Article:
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epidural

epidural Epidural strictly means ‘on the dura’. In anatomical usage it means outside or around the dura mater, which is the outermost of the membranes (meninges) that ensheath the brain and spinal cord. In the vertebral canal there is a narrow space between the dura mater and the lining (periosteum) of the bones; local anaesthetic injected into this space abolishes sensation from those parts of the body served by nerves that enter the spinal cord below the level of injection. In the skull, the dura has two layers, and the outermost is itself the lining of the bone and firmly adherent to it. Head injury that involves fracture in the region of the temple where there are particularly vulnerable blood vessels, can lead to an epidural (‘extradural’) collection of blood, stripping the dura from the bone, and requiring drainage by trephining to alleviate compression of the brain.

Stuart Judge


See anaesthesia, local; analgesia; labour; meninges; surgery.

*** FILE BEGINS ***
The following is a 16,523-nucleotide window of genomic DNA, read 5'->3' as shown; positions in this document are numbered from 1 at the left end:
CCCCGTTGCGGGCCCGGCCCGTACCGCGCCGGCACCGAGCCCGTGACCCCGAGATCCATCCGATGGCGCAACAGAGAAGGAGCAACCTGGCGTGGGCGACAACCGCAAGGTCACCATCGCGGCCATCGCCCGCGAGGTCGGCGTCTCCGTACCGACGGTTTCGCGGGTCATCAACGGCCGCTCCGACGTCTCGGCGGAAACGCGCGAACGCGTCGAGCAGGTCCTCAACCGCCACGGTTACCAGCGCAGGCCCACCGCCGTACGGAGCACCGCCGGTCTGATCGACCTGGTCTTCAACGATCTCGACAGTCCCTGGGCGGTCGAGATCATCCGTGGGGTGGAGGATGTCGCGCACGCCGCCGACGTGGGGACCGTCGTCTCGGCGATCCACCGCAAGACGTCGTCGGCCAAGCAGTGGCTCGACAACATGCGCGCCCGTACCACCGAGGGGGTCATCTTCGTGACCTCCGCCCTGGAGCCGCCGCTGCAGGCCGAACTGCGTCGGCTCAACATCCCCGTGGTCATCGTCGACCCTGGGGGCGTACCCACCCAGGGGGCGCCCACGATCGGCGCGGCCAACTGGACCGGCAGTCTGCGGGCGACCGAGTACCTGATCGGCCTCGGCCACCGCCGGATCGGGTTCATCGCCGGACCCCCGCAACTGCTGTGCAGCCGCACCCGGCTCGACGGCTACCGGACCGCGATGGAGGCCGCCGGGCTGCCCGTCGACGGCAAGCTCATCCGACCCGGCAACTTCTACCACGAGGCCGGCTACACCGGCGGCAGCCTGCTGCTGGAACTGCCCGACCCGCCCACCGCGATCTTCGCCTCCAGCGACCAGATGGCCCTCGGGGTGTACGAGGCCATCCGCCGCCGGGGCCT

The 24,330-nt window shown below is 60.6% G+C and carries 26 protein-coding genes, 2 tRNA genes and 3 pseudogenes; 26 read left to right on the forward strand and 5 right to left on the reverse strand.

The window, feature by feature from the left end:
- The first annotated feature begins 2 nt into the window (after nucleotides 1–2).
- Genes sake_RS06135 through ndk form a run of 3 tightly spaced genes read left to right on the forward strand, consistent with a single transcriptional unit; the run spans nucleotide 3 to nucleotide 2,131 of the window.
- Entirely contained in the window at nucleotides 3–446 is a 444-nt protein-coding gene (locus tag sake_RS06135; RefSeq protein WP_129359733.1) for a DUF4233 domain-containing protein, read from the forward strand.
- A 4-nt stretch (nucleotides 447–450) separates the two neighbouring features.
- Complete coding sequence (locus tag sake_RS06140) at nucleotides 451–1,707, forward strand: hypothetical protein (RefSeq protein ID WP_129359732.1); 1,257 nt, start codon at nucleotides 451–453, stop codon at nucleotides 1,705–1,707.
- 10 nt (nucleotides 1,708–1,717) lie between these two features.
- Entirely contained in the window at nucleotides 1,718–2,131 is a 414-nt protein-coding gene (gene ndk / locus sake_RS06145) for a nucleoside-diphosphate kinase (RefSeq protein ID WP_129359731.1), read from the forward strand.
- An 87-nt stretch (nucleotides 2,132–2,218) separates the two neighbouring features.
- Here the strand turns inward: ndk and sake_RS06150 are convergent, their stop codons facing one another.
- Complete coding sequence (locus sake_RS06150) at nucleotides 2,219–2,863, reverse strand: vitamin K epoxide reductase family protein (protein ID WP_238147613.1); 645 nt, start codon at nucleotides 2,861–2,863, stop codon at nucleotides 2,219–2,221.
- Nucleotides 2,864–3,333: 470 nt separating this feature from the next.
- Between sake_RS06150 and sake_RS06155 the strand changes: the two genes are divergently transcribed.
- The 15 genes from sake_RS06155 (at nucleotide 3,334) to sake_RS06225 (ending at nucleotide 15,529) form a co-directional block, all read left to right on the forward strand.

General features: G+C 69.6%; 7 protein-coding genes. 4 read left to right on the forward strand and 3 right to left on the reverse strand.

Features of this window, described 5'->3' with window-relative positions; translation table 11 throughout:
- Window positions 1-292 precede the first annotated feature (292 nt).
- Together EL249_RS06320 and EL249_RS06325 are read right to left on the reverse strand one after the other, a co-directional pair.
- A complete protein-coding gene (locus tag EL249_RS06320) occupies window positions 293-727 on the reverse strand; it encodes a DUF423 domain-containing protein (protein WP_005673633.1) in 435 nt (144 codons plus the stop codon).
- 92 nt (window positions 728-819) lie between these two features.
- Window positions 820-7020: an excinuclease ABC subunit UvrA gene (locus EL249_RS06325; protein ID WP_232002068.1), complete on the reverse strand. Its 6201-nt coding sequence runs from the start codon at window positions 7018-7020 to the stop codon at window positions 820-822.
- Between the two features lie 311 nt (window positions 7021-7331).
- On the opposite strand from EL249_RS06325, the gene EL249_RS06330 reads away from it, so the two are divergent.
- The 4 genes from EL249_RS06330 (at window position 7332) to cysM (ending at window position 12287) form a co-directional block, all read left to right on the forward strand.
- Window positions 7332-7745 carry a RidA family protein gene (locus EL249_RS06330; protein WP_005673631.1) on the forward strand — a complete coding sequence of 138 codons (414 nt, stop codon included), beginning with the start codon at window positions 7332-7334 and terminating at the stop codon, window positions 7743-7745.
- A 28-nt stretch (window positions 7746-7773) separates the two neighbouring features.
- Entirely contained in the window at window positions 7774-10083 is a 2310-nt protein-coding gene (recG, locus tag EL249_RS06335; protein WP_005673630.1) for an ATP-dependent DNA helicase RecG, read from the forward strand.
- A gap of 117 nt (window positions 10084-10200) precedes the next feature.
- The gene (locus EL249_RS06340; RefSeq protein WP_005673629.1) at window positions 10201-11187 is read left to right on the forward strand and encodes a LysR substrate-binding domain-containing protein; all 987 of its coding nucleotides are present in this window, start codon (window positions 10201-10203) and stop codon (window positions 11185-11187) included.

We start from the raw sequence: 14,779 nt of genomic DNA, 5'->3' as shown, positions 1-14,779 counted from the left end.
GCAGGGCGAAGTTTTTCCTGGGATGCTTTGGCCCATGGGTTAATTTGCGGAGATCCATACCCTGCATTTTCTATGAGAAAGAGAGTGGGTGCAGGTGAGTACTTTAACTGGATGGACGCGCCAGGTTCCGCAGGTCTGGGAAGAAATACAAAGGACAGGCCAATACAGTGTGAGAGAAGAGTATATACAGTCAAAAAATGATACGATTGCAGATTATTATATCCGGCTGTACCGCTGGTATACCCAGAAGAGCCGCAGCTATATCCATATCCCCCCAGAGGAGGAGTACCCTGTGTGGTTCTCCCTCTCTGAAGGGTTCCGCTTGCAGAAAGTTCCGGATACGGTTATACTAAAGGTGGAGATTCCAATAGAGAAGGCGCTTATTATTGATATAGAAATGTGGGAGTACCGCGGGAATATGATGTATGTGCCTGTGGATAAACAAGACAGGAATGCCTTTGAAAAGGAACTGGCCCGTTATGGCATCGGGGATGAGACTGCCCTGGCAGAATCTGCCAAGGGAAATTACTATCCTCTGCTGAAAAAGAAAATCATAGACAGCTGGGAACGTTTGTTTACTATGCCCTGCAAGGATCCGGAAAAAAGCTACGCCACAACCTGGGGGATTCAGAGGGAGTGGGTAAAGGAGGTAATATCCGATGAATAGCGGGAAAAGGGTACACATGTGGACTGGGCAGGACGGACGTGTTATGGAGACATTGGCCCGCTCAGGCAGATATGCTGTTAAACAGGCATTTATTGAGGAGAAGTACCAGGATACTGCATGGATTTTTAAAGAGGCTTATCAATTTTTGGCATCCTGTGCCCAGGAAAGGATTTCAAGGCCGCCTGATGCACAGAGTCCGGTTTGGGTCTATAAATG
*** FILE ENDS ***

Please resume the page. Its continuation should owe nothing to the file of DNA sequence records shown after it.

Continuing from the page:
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epidural

epidural (extradural) (epi-dewr-ăl) adj. on or over the dura mater. e. anaesthesia suppression of sensation in the lower part of the body by injecting a local anaesthetic into the epidural space, which anaesthetizes spinal nerve roots. It is used especially to provide pain relief during childbirth or to reduce the need for deep general anaesthesia. e. space the space between the dura mater of the spinal cord and the vertebral canal.

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epidural

ep·i·du·ral / ˌepiˈd(y)oŏrəl/ • adj. Anat. & Med. on or around the dura mater, in particular, (of an anesthetic) introduced into the space around the dura mater of the spinal cord. • n. an epidural anesthetic, used esp. in childbirth to produce loss of sensation below the waist.

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